OKLAHOMA CITY (KFOR)- Tree trimmers hired by OG&E have left property owners confused and frustrated.

Del City homeowner, Glenn Hatfield experienced a power outage on June 10.

OG&E was able to repair the transmitter and the lights were back on by 5:30 p.m., according to Hatfield.

As OG&E was packing up though, Hatfield noticed tree limbs that took up half of his yard and extended to the side of his property.

Hatfield told KFOR the tree limbs on his property aren’t even his, that they were mainly dragged over his backyard fence from his neighbor’s property.

“It’s just real frustrating and to look out, you know, and see this. I’m not real happy, to be honest with you. I’m not happy at all,” said Hatfield.

Hatfield has called OG&E’s customer service line twice, once that Friday and another the following Wednesday. “I can’t get a hold of anybody to even, you know, discuss this seriously. Customer service, they just take your information and put in a work order.”

Hatfield has even tried going to the OG&E office located in Oklahoma City, but said he was turned away and recommended to their customer service line once more.

Two work orders have since been put in, but Hatfield said OG&E claims it could take up to 20 days for the brush to be removed.

Now, almost a week after the tree limbs were set on his property, Hatfield has overgrown grass and minor damage to his home.

Hatfield has not been able to hire his usual landscaper to mow his lawn as the business has told him they’d prefer to provide their services once the tree limbs have been removed.

Hatfield said he is unable to move the tree limbs by himself nor does he have the money to afford removal. He feels like there is no other option though as he feels his questions have gone unanswered.

In Oklahoma City, Shapard Research owner, Bill Shapard told KFOR he too is frustrated with the tree trimming service OG&E has authorized.

Instead of tree limbs being left behind though, his Maple tree of 40 years was butchered.

Shapard has owned his business for over 15 years and said this is not his first time working with OG&E, but that this year was different in that OG&E didn’t trim limbs, they trimmed an entire side of the tree.

Shapard said he understands if his tree was posing a threat to the power lines in front of his business, but he feels singled out as there are trees next to his business and across the street that have grown around the power lines, yet those weren’t trimmed down at all.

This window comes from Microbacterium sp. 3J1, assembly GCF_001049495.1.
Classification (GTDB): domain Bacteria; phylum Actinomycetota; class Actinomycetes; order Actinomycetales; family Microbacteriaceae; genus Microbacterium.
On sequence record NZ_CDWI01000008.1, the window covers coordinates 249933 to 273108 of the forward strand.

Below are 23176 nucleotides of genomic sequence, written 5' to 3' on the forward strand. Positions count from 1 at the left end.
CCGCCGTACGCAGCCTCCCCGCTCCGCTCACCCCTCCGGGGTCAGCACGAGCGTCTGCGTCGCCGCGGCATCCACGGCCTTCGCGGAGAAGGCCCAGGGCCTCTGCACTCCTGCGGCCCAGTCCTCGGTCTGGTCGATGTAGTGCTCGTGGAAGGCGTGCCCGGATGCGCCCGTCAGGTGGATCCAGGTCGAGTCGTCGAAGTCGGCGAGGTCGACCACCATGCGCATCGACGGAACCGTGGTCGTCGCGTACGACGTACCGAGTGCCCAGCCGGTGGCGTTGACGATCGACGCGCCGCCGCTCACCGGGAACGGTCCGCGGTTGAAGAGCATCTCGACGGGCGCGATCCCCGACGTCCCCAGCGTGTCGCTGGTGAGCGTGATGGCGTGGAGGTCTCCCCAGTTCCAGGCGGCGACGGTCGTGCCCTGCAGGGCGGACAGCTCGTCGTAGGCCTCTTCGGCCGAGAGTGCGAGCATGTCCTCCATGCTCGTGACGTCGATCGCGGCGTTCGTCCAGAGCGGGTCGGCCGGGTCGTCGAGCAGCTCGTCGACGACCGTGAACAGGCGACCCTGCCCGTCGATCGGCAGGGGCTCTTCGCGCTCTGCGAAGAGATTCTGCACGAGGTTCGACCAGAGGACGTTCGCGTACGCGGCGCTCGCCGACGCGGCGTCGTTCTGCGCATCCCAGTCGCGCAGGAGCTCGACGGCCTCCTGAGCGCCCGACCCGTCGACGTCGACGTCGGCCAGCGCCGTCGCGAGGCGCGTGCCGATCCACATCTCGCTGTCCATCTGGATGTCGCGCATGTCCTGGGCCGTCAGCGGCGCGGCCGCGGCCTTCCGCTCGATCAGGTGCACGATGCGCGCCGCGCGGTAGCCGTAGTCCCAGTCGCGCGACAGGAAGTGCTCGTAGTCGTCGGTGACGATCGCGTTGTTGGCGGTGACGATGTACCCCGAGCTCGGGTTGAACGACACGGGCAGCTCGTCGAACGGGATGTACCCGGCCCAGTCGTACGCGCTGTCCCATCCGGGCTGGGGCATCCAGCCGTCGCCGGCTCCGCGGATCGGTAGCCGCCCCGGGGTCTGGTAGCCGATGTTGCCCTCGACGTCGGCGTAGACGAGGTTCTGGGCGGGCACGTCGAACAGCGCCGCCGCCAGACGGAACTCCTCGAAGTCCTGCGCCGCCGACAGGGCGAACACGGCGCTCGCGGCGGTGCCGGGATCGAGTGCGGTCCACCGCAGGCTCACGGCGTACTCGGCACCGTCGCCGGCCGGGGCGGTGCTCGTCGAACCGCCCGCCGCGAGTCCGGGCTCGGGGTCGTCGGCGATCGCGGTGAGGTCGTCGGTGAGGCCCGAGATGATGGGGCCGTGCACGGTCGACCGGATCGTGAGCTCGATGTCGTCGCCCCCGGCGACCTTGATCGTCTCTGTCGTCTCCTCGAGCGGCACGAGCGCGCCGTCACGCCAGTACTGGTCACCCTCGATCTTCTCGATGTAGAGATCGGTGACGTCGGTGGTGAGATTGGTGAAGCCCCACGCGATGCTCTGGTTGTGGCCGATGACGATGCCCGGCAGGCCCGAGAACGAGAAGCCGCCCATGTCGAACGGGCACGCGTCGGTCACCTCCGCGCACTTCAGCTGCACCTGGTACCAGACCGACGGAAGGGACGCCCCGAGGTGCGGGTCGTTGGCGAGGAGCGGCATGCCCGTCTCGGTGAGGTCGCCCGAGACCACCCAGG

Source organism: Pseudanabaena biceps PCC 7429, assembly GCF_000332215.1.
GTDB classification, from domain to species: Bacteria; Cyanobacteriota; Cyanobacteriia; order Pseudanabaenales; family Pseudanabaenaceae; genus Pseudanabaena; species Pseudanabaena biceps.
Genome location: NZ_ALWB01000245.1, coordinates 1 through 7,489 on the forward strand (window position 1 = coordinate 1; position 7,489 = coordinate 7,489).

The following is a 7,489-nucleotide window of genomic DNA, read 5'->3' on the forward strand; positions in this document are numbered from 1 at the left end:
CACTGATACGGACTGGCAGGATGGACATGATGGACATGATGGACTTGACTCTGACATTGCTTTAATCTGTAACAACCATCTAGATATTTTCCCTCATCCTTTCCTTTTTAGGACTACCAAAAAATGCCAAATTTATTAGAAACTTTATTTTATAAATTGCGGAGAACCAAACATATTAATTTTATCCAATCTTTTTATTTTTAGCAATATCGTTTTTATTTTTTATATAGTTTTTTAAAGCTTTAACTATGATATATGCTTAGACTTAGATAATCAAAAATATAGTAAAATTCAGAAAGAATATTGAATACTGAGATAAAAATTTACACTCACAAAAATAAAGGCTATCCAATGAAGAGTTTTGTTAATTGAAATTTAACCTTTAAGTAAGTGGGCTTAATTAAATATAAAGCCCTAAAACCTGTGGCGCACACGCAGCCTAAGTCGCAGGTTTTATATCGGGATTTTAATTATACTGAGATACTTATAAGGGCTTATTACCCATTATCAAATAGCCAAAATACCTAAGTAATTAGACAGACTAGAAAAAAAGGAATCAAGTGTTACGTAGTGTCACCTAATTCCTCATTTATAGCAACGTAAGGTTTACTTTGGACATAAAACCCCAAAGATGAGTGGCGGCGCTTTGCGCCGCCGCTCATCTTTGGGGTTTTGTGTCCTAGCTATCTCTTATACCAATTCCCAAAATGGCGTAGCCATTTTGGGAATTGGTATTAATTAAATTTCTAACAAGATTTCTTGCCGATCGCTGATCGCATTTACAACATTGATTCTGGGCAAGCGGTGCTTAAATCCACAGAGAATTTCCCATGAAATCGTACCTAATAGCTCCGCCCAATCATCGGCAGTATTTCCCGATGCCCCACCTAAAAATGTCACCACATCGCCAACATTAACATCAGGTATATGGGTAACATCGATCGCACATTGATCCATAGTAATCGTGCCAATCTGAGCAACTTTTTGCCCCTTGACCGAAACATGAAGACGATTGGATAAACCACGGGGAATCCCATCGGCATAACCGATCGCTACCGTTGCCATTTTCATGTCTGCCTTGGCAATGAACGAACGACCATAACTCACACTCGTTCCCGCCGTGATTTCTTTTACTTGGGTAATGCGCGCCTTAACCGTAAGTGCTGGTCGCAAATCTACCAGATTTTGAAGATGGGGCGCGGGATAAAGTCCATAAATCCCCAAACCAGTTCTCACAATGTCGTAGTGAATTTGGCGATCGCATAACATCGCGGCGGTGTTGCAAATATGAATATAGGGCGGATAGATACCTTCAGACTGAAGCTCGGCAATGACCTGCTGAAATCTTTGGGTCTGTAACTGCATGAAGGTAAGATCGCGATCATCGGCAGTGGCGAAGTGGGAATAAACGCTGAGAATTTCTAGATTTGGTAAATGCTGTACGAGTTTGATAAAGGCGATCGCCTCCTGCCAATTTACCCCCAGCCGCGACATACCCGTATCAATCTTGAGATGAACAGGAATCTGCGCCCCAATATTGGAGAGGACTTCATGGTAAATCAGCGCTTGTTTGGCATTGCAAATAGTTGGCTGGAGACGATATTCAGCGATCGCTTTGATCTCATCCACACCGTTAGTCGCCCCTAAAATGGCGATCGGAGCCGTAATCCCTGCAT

Shapard did get an opportunity to speak with someone from OG&E in which he said they told him there’s a “new standard” in place requiring them to cut his tree like they did.

When Shapard asked what the new standard was, he said no one could give anything in a written format let alone explain to him what it is.

Shapard also asked if the trees on his street would also be cut down, but he was told they “might be” at a later date. “I would think with $7 diesel gas and a tree truck coming down the street, you’d cut everything on one particular street, which makes more sense to me. I mean, I think they need to explain why on a work order would they come cut this tree and then leave? Why is it that they could have cut the one that’s 50 yards that way?”

Although upset with how much of his tree was cut while others are still intact, he said he’ll continue to water it everyday in hopes of it coming back.


Both property owners though have asked OG&E the same question of ‘why me?,’ but say they’re left with even more questions.

KFOR reached out to OG&E looking for those answers.

OG&E stated they are aware of the two complaints and are working to resolve them as quickly as possible. The power company did send a statement regarding each complaint in which you can read below.

In response to the business owner: 

OG&E prunes and removes trees on a 4-year schedule with certified line-clearance arborists to control the estimated 2.3 million trees growing near overhead power lines throughout our service area. Trees that grow into OG&E power lines can cause outages, create safety hazards and drain electricity off the electric grid. Tall trees, such as maple, should not be planted within 50 feet of an overhead electric line, as they are fast growing and grow to large heights. In most cases, we prune between 10 feet and 14 feet from the electric wires. Maple trees, along with hackberry, willow and cottonwood, may need to be cut further back when located under power lines to ensure no growth reaches the electric lines before the next scheduled tree trimming cycle. OG&E is aware of the business property owner’s complaint. 


In response to homeowner:  

The majority of our tree trimming takes place during our routine 4-year schedule. Following routine tree trimming, our crews will chip and haul small limbs and brush to the customer’s curb. Wood that is larger than four inches in diameter may be cut into manageable lengths and stacked on site for a customer’s use (like firewood). The tree trimming that occurred at this particular location was following severe weather. Disposal of any wood, limbs or debris resulting from this type of emergency operation is the property owner’s responsibility. OG&E is aware of the property damage complaint from